Theresa May confirmed this morning that she will step down as prime minister on 7 June, a move that will trigger a leadership contest in a party deeply divided by the vexed issue of Brexit.
Standing outside 10 Downing Street this morning, Theresa May said: "I will resign as leader of the Conservative and Unionist Party on Friday 7 June so that a successor can be chosen."
She said the fact that she has been unable to deliver Brexitr was a matter of "deep regret." The prime minister failed three times to get her controversial deal with the EU, the withdrawal agreement, through Parliament.
Her stepping down is likely to exacerbate an already deep Brexit crisis, making both a snap general election and confrontation with Brussels more likely. The leading candidates for the top job are all Brexiteers of varying degrees, and all are seeking a tougher line with the EU.
The EU, however, has repeated that it will not be open to renegotiate the withdrawal treaty Britain signed with the bloc of 27 member states in November last year.
May reminded her eventual successor that "a consensus can only be reached if those on all sides of the debate are willing to compromise."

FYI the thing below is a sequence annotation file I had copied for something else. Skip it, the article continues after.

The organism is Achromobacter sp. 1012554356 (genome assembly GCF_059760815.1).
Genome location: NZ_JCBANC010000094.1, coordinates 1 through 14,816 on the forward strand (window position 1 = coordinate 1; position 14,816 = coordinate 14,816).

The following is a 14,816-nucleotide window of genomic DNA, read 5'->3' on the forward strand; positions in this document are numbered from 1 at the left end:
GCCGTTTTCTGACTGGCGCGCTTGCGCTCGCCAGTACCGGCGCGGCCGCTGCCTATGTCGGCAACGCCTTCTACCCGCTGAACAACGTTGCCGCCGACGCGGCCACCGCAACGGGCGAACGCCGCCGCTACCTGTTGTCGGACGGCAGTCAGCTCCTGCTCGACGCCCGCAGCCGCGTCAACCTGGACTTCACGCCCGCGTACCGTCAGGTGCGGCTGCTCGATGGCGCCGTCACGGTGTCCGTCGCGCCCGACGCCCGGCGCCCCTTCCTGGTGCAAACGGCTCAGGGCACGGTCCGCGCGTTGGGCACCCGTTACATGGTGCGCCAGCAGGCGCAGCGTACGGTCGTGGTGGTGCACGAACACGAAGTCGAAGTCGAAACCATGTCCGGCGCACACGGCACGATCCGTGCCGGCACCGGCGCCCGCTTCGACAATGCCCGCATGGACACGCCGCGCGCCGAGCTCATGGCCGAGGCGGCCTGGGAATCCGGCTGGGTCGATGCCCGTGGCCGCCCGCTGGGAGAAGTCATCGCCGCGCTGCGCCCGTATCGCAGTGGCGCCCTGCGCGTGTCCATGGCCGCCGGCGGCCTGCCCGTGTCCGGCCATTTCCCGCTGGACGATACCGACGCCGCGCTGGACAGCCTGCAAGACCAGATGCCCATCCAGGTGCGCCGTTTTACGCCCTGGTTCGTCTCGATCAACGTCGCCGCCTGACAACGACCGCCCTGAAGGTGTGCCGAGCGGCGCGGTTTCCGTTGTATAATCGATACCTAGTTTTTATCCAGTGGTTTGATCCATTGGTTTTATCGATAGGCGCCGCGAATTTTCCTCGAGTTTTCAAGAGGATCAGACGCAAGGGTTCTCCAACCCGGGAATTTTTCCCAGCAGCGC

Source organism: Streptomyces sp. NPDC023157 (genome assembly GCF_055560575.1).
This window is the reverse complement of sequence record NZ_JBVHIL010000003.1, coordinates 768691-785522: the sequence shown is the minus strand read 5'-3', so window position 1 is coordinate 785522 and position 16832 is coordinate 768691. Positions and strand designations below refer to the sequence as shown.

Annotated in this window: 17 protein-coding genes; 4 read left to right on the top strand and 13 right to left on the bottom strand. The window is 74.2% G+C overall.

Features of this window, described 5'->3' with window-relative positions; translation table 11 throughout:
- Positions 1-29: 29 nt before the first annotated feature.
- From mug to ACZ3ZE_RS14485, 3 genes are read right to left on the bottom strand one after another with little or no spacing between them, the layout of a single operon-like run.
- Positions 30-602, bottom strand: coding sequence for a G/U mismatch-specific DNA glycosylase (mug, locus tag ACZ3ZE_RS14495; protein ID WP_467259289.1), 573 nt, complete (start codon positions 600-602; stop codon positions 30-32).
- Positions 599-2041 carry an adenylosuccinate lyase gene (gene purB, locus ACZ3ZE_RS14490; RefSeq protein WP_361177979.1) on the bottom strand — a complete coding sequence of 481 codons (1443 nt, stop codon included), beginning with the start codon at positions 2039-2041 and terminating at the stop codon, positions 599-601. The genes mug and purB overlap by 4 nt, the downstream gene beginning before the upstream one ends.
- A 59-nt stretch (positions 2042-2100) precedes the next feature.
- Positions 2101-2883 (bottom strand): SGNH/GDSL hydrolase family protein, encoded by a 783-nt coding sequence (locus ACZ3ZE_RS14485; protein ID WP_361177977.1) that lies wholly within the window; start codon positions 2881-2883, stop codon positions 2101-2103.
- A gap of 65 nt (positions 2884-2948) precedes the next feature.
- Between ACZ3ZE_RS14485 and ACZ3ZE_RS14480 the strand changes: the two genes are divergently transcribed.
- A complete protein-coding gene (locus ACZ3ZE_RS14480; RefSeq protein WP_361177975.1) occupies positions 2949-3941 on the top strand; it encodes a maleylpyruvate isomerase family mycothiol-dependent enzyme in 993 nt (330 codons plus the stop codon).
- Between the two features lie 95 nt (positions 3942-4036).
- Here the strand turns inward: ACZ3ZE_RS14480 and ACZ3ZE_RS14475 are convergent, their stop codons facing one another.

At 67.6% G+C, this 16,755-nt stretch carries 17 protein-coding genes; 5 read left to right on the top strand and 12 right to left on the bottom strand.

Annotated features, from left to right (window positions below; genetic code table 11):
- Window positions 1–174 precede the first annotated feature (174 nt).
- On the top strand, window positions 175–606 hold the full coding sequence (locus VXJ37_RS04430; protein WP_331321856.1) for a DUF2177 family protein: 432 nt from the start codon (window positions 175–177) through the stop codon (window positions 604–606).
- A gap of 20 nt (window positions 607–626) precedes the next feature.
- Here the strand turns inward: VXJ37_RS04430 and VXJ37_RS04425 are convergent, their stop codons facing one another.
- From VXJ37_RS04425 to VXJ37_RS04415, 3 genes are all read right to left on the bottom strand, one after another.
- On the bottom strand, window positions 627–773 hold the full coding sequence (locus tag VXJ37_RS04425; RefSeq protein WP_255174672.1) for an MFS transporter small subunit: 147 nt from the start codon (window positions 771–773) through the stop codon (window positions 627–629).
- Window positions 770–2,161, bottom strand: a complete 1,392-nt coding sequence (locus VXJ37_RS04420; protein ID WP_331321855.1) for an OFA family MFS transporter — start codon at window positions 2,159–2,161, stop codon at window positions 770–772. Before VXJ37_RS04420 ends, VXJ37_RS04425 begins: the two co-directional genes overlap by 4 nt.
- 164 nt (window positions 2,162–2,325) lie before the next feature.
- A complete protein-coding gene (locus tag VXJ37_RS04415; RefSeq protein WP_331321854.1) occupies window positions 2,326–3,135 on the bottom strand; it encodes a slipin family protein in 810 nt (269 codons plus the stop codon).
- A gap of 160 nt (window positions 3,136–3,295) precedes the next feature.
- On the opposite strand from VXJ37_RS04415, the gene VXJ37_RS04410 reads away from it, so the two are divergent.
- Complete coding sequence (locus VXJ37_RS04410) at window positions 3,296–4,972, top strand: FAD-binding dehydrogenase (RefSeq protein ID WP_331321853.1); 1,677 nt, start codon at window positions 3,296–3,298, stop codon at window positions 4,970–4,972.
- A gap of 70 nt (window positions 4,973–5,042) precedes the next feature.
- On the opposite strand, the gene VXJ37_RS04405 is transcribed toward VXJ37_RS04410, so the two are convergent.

Her voice wavering, she ended her speech by saying: "I will shortly leave the job that it has been the honour of my life to hold. The second female prime minister, but certainly not the last. I do so with no ill will, but with enormous and enduring gratitude to have had the opportunity to serve the country I love."
Although she is stepping down as party leader on 7 June, May will stay on as prime minister until a successor is chosen.
The pound rose slightly on the news, to €1.132, then held steady, though remained significantly below a 12-month high of 1.177 in April. A day before the Brexit vote in July 2016, one pound was worth €1.305.